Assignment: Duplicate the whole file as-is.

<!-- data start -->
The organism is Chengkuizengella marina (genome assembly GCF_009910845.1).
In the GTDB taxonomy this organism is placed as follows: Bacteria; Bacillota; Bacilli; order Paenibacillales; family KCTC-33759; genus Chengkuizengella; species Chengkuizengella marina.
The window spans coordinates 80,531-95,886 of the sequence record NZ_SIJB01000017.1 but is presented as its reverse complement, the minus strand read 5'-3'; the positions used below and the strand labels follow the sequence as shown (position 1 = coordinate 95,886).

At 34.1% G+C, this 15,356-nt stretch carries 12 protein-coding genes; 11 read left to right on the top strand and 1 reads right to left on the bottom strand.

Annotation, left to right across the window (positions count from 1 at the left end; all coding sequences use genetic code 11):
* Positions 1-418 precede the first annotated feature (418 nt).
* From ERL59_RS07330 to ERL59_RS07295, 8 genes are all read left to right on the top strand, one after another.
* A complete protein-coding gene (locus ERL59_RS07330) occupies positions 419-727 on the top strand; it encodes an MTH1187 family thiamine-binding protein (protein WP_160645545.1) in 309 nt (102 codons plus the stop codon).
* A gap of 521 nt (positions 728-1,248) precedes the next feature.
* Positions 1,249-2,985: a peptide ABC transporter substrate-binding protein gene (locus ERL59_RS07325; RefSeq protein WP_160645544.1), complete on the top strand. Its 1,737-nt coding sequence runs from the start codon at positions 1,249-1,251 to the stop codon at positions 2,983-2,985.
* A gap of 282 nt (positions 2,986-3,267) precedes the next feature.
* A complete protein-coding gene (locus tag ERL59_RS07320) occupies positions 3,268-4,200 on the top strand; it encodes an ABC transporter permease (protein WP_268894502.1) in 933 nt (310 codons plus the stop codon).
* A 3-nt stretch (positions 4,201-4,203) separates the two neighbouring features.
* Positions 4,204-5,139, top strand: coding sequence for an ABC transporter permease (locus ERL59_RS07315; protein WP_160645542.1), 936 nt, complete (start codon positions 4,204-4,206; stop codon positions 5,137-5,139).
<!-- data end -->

The organism is Chengkuizengella marina (genome assembly GCF_009910845.1).
In the GTDB taxonomy this organism is placed as follows: Bacteria; Bacillota; Bacilli; order Paenibacillales; family KCTC-33759; genus Chengkuizengella; species Chengkuizengella marina.
The window spans coordinates 80,531-95,886 of the sequence record NZ_SIJB01000017.1 but is presented as its reverse complement, the minus strand read 5'-3'; the positions used below and the strand labels follow the sequence as shown (position 1 = coordinate 95,886).

At 34.1% G+C, this 15,356-nt stretch carries 12 protein-coding genes; 11 read left to right on the top strand and 1 reads right to left on the bottom strand.

Annotation, left to right across the window (positions count from 1 at the left end; all coding sequences use genetic code 11):
* Positions 1-418 precede the first annotated feature (418 nt).
* From ERL59_RS07330 to ERL59_RS07295, 8 genes are all read left to right on the top strand, one after another.
* A complete protein-coding gene (locus ERL59_RS07330) occupies positions 419-727 on the top strand; it encodes an MTH1187 family thiamine-binding protein (protein WP_160645545.1) in 309 nt (102 codons plus the stop codon).
* A gap of 521 nt (positions 728-1,248) precedes the next feature.
* Positions 1,249-2,985: a peptide ABC transporter substrate-binding protein gene (locus ERL59_RS07325; RefSeq protein WP_160645544.1), complete on the top strand. Its 1,737-nt coding sequence runs from the start codon at positions 1,249-1,251 to the stop codon at positions 2,983-2,985.
* A gap of 282 nt (positions 2,986-3,267) precedes the next feature.
* A complete protein-coding gene (locus tag ERL59_RS07320) occupies positions 3,268-4,200 on the top strand; it encodes an ABC transporter permease (protein WP_268894502.1) in 933 nt (310 codons plus the stop codon).
* A 3-nt stretch (positions 4,201-4,203) separates the two neighbouring features.
* Positions 4,204-5,139, top strand: coding sequence for an ABC transporter permease (locus ERL59_RS07315; protein WP_160645542.1), 936 nt, complete (start codon positions 4,204-4,206; stop codon positions 5,137-5,139).